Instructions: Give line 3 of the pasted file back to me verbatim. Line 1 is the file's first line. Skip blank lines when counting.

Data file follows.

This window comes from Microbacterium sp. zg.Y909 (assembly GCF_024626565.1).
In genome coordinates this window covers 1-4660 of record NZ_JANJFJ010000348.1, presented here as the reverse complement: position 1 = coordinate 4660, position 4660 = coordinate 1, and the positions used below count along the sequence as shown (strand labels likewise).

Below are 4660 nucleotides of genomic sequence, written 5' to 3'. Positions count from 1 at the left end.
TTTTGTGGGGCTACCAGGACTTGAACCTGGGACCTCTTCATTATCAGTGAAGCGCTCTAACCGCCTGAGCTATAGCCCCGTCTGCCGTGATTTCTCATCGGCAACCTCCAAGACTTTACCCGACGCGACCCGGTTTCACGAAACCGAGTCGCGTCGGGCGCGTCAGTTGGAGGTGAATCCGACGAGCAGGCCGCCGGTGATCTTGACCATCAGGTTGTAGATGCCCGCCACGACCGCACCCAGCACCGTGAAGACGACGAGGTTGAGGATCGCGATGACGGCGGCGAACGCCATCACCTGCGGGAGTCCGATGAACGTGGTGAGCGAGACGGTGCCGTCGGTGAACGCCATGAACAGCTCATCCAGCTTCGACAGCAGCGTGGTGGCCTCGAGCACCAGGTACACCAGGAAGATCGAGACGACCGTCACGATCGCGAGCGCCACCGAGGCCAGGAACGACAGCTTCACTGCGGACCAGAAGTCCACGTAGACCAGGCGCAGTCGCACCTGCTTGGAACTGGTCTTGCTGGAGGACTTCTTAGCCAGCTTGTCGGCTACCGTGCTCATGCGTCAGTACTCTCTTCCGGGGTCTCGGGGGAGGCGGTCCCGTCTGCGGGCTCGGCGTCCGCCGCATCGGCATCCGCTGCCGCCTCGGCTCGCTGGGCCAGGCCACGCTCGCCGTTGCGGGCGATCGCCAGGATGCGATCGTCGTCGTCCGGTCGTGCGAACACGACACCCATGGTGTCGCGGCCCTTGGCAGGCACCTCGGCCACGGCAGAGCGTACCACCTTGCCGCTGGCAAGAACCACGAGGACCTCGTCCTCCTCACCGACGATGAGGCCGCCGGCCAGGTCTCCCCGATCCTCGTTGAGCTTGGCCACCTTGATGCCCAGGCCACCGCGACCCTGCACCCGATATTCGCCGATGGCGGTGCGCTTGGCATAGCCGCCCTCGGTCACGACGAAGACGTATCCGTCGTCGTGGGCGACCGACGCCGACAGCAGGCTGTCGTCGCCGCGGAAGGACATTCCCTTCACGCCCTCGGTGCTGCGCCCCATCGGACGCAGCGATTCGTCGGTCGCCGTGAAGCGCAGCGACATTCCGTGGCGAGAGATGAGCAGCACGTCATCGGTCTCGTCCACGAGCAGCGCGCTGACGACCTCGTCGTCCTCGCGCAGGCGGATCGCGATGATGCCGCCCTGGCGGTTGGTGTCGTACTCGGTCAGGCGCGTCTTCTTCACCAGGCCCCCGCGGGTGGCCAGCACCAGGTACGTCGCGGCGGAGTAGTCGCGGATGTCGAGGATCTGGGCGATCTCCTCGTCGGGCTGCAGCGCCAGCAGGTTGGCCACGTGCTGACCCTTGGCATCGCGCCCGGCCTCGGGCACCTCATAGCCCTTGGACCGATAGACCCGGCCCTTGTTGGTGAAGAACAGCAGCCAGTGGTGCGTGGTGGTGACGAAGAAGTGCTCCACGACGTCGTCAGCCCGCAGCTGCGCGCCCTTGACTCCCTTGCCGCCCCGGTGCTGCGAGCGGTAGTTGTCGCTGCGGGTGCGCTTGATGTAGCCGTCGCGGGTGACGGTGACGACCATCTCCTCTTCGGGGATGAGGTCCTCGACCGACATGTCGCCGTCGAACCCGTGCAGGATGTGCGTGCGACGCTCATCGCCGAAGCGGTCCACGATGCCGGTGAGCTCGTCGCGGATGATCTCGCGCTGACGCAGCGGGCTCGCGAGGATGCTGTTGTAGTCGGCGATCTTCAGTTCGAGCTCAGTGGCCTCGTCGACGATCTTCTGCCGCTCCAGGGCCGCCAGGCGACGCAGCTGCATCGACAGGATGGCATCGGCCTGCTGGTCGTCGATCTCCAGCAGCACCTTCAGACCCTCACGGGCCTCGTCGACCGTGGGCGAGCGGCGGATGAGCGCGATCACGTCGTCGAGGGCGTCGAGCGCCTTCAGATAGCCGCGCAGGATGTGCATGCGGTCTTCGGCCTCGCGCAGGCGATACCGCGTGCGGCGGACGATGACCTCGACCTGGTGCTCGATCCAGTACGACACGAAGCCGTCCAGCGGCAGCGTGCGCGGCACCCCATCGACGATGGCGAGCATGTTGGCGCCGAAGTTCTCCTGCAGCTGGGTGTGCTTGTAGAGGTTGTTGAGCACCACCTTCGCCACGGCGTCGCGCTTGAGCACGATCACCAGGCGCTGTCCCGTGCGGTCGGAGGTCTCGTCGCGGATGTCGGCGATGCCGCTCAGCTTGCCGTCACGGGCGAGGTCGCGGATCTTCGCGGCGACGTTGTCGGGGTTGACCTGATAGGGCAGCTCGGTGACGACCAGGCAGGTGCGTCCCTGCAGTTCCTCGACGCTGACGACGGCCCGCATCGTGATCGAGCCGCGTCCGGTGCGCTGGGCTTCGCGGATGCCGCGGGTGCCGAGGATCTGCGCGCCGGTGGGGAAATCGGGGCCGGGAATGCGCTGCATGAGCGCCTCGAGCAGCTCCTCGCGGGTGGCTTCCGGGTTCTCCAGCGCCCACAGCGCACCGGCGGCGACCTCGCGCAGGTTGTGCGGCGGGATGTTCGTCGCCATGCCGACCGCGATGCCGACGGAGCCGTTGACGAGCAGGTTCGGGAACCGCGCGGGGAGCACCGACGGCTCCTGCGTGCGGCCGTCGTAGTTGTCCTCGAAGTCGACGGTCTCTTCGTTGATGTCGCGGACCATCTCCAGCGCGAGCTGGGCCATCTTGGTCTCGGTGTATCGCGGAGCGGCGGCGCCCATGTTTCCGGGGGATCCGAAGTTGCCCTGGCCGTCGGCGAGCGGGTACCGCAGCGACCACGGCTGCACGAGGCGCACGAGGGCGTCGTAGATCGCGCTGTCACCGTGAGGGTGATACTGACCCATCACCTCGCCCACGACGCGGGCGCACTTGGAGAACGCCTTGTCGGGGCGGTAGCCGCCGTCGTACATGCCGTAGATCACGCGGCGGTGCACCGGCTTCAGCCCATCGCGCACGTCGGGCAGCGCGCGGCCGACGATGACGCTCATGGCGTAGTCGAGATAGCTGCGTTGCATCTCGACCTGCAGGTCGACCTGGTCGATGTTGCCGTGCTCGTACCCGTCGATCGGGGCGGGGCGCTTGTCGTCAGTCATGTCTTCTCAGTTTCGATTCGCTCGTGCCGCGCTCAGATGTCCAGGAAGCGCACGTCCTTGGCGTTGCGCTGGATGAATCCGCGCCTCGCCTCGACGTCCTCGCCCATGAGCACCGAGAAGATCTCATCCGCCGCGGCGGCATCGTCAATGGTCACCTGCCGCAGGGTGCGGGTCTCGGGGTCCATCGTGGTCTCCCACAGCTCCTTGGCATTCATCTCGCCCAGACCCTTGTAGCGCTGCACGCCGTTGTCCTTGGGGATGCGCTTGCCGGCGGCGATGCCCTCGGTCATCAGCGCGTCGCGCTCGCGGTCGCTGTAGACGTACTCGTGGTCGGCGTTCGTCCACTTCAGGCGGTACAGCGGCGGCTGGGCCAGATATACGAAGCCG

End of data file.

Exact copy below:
Below are 4660 nucleotides of genomic sequence, written 5' to 3'. Positions count from 1 at the left end.